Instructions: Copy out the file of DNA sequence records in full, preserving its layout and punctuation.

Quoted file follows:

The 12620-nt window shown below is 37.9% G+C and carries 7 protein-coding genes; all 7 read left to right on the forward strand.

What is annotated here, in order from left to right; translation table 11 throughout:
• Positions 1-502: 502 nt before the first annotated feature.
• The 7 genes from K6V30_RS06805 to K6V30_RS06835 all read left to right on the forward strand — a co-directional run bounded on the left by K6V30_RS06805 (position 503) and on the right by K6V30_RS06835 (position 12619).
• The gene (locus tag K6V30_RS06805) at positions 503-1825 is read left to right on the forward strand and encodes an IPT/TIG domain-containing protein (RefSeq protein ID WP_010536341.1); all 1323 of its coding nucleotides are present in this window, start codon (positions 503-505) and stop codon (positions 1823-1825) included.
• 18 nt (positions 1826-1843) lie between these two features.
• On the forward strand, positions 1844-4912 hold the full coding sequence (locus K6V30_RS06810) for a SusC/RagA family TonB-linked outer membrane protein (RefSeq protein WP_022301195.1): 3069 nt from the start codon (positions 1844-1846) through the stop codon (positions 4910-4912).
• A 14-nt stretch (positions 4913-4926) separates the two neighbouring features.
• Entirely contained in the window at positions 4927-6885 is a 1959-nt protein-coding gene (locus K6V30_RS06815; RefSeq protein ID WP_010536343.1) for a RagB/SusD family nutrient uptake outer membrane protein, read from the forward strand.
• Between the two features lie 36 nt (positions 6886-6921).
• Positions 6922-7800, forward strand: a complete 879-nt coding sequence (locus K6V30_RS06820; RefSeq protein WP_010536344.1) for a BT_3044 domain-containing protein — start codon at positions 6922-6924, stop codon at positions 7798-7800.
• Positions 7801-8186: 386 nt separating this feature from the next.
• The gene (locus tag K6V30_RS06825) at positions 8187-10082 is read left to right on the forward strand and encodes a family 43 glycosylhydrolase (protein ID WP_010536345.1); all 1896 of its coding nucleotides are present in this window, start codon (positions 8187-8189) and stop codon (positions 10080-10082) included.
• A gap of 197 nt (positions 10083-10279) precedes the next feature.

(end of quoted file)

The 12620-nt window shown below is 37.9% G+C and carries 7 protein-coding genes; all 7 read left to right on the forward strand.

What is annotated here, in order from left to right; translation table 11 throughout:
• Positions 1-502: 502 nt before the first annotated feature.
• The 7 genes from K6V30_RS06805 to K6V30_RS06835 all read left to right on the forward strand — a co-directional run bounded on the left by K6V30_RS06805 (position 503) and on the right by K6V30_RS06835 (position 12619).
• The gene (locus tag K6V30_RS06805) at positions 503-1825 is read left to right on the forward strand and encodes an IPT/TIG domain-containing protein (RefSeq protein ID WP_010536341.1); all 1323 of its coding nucleotides are present in this window, start codon (positions 503-505) and stop codon (positions 1823-1825) included.
• 18 nt (positions 1826-1843) lie between these two features.
• On the forward strand, positions 1844-4912 hold the full coding sequence (locus K6V30_RS06810) for a SusC/RagA family TonB-linked outer membrane protein (RefSeq protein WP_022301195.1): 3069 nt from the start codon (positions 1844-1846) through the stop codon (positions 4910-4912).
• A 14-nt stretch (positions 4913-4926) separates the two neighbouring features.
• Entirely contained in the window at positions 4927-6885 is a 1959-nt protein-coding gene (locus K6V30_RS06815; RefSeq protein ID WP_010536343.1) for a RagB/SusD family nutrient uptake outer membrane protein, read from the forward strand.
• Between the two features lie 36 nt (positions 6886-6921).
• Positions 6922-7800, forward strand: a complete 879-nt coding sequence (locus K6V30_RS06820; RefSeq protein WP_010536344.1) for a BT_3044 domain-containing protein — start codon at positions 6922-6924, stop codon at positions 7798-7800.
• Positions 7801-8186: 386 nt separating this feature from the next.
• The gene (locus tag K6V30_RS06825) at positions 8187-10082 is read left to right on the forward strand and encodes a family 43 glycosylhydrolase (protein ID WP_010536345.1); all 1896 of its coding nucleotides are present in this window, start codon (positions 8187-8189) and stop codon (positions 10080-10082) included.
• A gap of 197 nt (positions 10083-10279) precedes the next feature.